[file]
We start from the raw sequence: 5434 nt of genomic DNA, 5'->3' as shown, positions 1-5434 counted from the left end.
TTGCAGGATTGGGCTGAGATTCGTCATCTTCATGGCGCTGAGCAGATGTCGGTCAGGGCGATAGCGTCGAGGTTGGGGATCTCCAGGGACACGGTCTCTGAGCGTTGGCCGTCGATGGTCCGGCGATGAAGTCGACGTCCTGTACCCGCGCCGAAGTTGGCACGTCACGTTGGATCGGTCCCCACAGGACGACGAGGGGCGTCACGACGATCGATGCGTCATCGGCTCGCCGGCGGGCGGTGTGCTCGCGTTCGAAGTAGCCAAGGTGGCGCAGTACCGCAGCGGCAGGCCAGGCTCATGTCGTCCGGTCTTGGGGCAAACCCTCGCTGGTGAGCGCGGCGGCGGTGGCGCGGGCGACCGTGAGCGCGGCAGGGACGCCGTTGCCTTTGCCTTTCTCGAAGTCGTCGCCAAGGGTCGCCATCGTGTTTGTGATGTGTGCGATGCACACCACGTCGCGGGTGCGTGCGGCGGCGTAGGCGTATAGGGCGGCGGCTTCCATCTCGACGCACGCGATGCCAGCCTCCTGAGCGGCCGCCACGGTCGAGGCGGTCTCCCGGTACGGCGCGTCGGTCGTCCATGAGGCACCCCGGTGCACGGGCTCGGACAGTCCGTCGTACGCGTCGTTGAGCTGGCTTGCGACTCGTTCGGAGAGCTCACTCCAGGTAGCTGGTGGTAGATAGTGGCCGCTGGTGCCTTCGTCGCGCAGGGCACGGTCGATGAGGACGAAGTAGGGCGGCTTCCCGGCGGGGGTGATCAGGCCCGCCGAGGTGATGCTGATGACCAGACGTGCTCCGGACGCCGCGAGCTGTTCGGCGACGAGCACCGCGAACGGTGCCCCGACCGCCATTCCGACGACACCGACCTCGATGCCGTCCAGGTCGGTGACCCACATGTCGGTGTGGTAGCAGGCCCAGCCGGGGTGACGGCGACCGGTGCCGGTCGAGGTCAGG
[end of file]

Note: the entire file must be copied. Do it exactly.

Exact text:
We start from the raw sequence: 5434 nt of genomic DNA, 5'->3' as shown, positions 1-5434 counted from the left end.
TTGCAGGATTGGGCTGAGATTCGTCATCTTCATGGCGCTGAGCAGATGTCGGTCAGGGCGATAGCGTCGAGGTTGGGGATCTCCAGGGACACGGTCTCTGAGCGTTGGCCGTCGATGGTCCGGCGATGAAGTCGACGTCCTGTACCCGCGCCGAAGTTGGCACGTCACGTTGGATCGGTCCCCACAGGACGACGAGGGGCGTCACGACGATCGATGCGTCATCGGCTCGCCGGCGGGCGGTGTGCTCGCGTTCGAAGTAGCCAAGGTGGCGCAGTACCGCAGCGGCAGGCCAGGCTCATGTCGTCCGGTCTTGGGGCAAACCCTCGCTGGTGAGCGCGGCGGCGGTGGCGCGGGCGACCGTGAGCGCGGCAGGGACGCCGTTGCCTTTGCCTTTCTCGAAGTCGTCGCCAAGGGTCGCCATCGTGTTTGTGATGTGTGCGATGCACACCACGTCGCGGGTGCGTGCGGCGGCGTAGGCGTATAGGGCGGCGGCTTCCATCTCGACGCACGCGATGCCAGCCTCCTGAGCGGCCGCCACGGTCGAGGCGGTCTCCCGGTACGGCGCGTCGGTCGTCCATGAGGCACCCCGGTGCACGGGCTCGGACAGTCCGTCGTACGCGTCGTTGAGCTGGCTTGCGACTCGTTCGGAGAGCTCACTCCAGGTAGCTGGTGGTAGATAGTGGCCGCTGGTGCCTTCGTCGCGCAGGGCACGGTCGATGAGGACGAAGTAGGGCGGCTTCCCGGCGGGGGTGATCAGGCCCGCCGAGGTGATGCTGATGACCAGACGTGCTCCGGACGCCGCGAGCTGTTCGGCGACGAGCACCGCGAACGGTGCCCCGACCGCCATTCCGACGACACCGACCTCGATGCCGTCCAGGTCGGTGACCCACATGTCGGTGTGGTAGCAGGCCCAGCCGGGGTGACGGCGACCGGTGCCGGTCGAGGTCAGG